Among patients hospitalized for COPD exacerbations, having comorbid pulmonary hypertension was associated with poorer outcomes and a greater risk for death, according to results from a large retrospective analysis of data from the National Readmission Database (NRD).
Pulmonary hypertension (HP) in the setting of hospitalization for COPD was associated with a higher risk for in-hospital mortality, 30-day readmission, intubation, tracheostomy, bronchoscopy, and chest tube placement.
The findings suggest that early diagnosis and appropriate treatment of pulmonary hypertension in patients with COPD exacerbations is warranted, as well as close follow-up of these patients and early referral for lung transplant, wrote lead researcher Palakkumar Patel, MD, and colleagues.
The research was presented in a poster session at CHEST 2020, the virtual meeting of the American College of Chest Physicians held Oct. 18-21.
Pulmonary hypertension is a frequent complication of COPD and is associated with increased exacerbation risk. Pulmonary vascular remodeling in COPD has been identified as the main cause of increase in pulmonary artery pressure and is thought to result from the combined effects of hypoxia, inflammation, and loss of capillaries in severe emphysema.
In a study of patients hospitalized with COPD, the prevalence of pulmonary hypertension was 38.7%. COPD patients with pulmonary hypertension in the study had a significantly higher prevalence of resting hypoxemia compared to patients without pulmonary hypertension, but not COPD severity (measured by GOLD status) or bronchial obstruction severity.
The Nationwide Readmissions Database (NRD) is part of a network of databases developed for the Healthcare Cost and Utilization Project (HCUP) of the federal government’s Agency for Healthcare Research and Quality (AHRQ). The NRD database contains data from approximately 18 million hospital discharges each year and is weighted to estimate roughly 36 million discharges annually.
In the newly reported retrospective analysis, the researchers assessed outcomes among 821,468 patients hospitalized for COPD exacerbations, including 68,420 (8.33%) with a concurrent diagnosis of PH, using 2016 and 2017 NRD data.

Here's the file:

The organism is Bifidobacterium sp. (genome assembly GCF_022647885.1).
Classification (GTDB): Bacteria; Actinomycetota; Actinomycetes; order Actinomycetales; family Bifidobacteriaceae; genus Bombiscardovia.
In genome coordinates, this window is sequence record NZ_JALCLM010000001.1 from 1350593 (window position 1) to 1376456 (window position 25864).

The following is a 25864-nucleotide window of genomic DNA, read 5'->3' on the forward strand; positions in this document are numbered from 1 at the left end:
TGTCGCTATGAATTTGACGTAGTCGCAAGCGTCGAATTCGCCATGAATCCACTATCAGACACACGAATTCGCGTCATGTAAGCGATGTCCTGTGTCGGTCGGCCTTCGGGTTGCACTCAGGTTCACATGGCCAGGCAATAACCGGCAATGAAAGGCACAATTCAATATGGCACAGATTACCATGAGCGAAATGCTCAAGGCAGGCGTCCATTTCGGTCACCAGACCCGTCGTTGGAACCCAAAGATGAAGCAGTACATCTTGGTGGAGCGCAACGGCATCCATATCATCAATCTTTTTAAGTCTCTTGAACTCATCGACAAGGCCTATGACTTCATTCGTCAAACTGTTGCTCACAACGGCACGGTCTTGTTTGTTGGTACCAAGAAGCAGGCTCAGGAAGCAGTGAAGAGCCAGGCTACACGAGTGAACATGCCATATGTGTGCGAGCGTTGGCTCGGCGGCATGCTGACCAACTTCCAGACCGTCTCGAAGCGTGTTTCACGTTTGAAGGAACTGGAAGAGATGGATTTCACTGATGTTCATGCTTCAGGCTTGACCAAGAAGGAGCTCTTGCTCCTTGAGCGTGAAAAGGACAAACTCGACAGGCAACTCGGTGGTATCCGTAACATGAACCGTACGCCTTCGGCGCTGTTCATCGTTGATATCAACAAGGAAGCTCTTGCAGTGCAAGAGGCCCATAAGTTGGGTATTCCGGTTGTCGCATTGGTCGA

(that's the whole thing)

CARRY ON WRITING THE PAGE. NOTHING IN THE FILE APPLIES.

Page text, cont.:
Adult patients hospitalized with a primary diagnosis of COPD were included in the study, including those with pulmonary hypertension as a secondary diagnosis. Patients were excluded from the analysis if they were under 18 years old, had non-elective admission, or had hospital discharge in December.
The primary study outcome was in-hospital mortality during the index admission, and secondary outcomes included 30-day readmission rate, resource utilization, and morbidity (including intubation rate, prolonged invasive mechanical ventilation >90 hours [PIMV], tracheostomy rate [TR] chest tube placement rate [CR] and bronchoscopy rate [BR]).
Pulmonary hypertension was more common among females (61.1%) and Medicare recipients (79.5%), with higher Charlson Comorbidity burden and lower economic status.
Among the other study findings:
- Pulmonary hypertension was associated with greater in-hospital mortality (adjusted odds ratio [aOR], 1.89; 95% CI, 1.73- 2.07, P<0.01), as well as higher 30-day readmission (aOR, −1.24; 95% CI, −1.21 to 1.28, P<0.001), compared to patient without pulmonary hypertension.
- Pulmonary hypertension was associated with higher morbidity among patients requiring intubation (aOR, 199; 95% CI, 1.85 -2.14, P<0.01), as well as among those on prolonged mechanical ventilation (aOR, 2.12; 95% CI, 1.89-2.38, P<0.001), tracheostomy (aOR, −2.15; 95% CI, −1.53 to 2.9, P<0.001), bronchoscopy (aOR, −1.46; 95% CI, −1.11 to 1.94, P<0.007) and chest tube placement (aOR, −1.39; 95% CI, −1.11 to 1.74, P<0.004).
- Pulmonary hypertension was also associated with higher resource utilization and total hospital costs.
Independent predictors of higher 30-day readmissions were age group of 30-50 years, Index hospital length of stay> 3 days, Medicare Insurance recipients, Higher Charleston Comorbidity burden, higher hospital volume quintile for acute COPD exacerbation, opioid and cocaine-dependent, discharge other than routine during the index hospitalization.
Independent predictors of lower 30-day readmissions were female gender, private insurance recipients, and higher household income among uninsured patients.
“Early diagnosis and appropriate treatment of pulmonary hypertension, close follow-up and early referral to lung transplant will be beneficial to patients who are found to have pulmonary hypertension in the management of acute exacerbation of COPD,” the researchers concluded.
Pulmonary hypertension was associated with poorer outcomes and a greater risk for death in a large retrospective analysis of data from the National Readmission Database.
Pulmonary hypertension was associated with greater in-hospital mortality (adjusted odds ratio [aOR], 1.89; 95% CI, 1.73- 2.07, P<0.01) and higher 30 day readmission (aOR, −1.24; 95% CI, −1.21 to 1.28, P<0.001), compared to no pulmonary hypertension.
Salynn Boyles, Contributing Writer, BreakingMED™
The researchers declared no relevant disclosures related to this study.
Cat ID: 154
Topic ID: 89,154,192,154,195,225,489,912,925,224